The January 3rd, 2012 blog post lists prostate cancer drugs and therapeutics either currently approved by the Food and Drug Administration or under late stage clinical development. This listing is updated constantly as developments are disclosed. The latest update was posted on July 10th, 2012. Such future updates will be noted on the website home page.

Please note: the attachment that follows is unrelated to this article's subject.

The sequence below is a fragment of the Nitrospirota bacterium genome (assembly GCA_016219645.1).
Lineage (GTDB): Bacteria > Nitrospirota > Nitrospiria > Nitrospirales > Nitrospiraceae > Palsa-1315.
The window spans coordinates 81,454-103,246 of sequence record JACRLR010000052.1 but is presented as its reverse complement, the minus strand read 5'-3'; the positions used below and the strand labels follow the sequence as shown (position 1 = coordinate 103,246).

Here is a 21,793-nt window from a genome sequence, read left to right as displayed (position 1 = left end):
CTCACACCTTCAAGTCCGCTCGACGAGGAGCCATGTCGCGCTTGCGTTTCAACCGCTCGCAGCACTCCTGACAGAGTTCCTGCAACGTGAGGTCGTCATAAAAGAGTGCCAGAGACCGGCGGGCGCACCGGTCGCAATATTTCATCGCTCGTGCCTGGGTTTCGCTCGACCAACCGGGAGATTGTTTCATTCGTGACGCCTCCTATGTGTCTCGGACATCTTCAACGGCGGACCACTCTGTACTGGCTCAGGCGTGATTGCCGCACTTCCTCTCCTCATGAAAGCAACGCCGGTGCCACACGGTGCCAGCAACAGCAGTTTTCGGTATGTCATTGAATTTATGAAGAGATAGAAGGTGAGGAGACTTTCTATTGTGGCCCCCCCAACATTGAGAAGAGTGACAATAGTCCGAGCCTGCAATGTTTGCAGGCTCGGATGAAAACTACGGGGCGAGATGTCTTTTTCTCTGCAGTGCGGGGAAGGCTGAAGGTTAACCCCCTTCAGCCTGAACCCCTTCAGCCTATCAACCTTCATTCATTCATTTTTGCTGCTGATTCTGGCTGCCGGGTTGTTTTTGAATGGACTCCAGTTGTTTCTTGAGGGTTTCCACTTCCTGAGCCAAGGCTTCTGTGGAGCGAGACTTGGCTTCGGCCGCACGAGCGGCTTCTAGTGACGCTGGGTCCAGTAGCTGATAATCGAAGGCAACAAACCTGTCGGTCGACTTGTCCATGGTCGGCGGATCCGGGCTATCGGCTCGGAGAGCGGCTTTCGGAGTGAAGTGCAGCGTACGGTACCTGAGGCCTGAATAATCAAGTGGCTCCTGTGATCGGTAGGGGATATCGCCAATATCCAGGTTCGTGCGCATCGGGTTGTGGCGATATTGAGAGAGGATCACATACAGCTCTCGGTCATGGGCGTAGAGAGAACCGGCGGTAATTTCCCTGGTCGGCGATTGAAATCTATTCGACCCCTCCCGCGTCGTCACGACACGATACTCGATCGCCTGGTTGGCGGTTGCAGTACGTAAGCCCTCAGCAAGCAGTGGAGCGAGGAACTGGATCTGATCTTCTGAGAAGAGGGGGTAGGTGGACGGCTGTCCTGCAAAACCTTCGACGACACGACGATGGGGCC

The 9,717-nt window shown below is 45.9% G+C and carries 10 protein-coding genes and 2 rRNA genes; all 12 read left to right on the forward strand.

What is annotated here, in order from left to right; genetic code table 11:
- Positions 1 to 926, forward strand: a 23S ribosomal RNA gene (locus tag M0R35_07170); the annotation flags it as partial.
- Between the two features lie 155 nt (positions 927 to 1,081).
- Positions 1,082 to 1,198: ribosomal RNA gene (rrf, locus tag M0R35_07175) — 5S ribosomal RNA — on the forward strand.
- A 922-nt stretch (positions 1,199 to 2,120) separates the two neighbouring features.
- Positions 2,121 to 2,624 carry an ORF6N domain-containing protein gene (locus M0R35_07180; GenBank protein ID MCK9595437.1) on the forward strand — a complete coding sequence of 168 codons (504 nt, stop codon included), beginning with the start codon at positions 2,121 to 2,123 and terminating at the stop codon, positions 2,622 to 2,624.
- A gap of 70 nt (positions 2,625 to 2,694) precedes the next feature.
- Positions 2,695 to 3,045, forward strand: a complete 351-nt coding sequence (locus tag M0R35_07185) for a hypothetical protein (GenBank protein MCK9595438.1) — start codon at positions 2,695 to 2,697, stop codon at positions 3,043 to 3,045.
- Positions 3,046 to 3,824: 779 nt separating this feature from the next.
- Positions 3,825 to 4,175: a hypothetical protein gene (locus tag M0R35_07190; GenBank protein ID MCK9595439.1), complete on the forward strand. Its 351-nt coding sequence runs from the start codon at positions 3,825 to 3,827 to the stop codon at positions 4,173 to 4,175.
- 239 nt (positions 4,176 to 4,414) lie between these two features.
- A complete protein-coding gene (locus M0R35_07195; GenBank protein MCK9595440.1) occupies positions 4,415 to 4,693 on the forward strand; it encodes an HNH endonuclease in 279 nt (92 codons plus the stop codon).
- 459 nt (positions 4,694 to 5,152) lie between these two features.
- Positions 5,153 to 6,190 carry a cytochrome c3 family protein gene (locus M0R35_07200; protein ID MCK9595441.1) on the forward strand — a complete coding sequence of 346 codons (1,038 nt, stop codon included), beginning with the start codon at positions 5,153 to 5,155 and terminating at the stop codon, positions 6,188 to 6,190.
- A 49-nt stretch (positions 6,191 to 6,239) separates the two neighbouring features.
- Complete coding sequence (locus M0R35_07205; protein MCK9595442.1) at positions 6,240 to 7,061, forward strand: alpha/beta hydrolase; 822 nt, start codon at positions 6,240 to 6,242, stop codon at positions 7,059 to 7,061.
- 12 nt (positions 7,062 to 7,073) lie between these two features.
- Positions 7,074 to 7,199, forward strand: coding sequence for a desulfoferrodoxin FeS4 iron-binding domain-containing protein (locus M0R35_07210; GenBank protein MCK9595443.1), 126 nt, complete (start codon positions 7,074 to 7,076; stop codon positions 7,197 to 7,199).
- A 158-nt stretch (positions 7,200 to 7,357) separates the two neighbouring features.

The progress of developing new treatments for advanced prostate cancer continues. MDV3100 (now called enzalutamide) is being developed by Medivation Inc. and Astellas Pharma Inc. It is now available in eleven states as part of additional clinical trials in prostate cancer patients who have failed hormonal therapy and who have been previously treated with docetaxel (taxotere). Enzalutamide (MDV3100) had earlier demonstrated positive Phase III clinical trial results in men with hormone-refractory prostate cancer who had or had not undergone chemotherapy with taxotere (docetaxel). On this basis, it had been placed on a fast-track for approval by the Food and Drug Administration. The drug works by disrupting a tumor cells’ ability to use testosterone by blocking the cell’s testosterone receptors thus preventing the production of androgens (testosterone) within the cell itself. It is an oral, androgen receptor antagonist and does not require co-administration of steroids such as prednisone. For further information, see the clinical trial information found in this link. MDV3100 is included on a list of prostate cancer treatments under development and has been posted on this website in the 2012 blog dated January 3, 2012.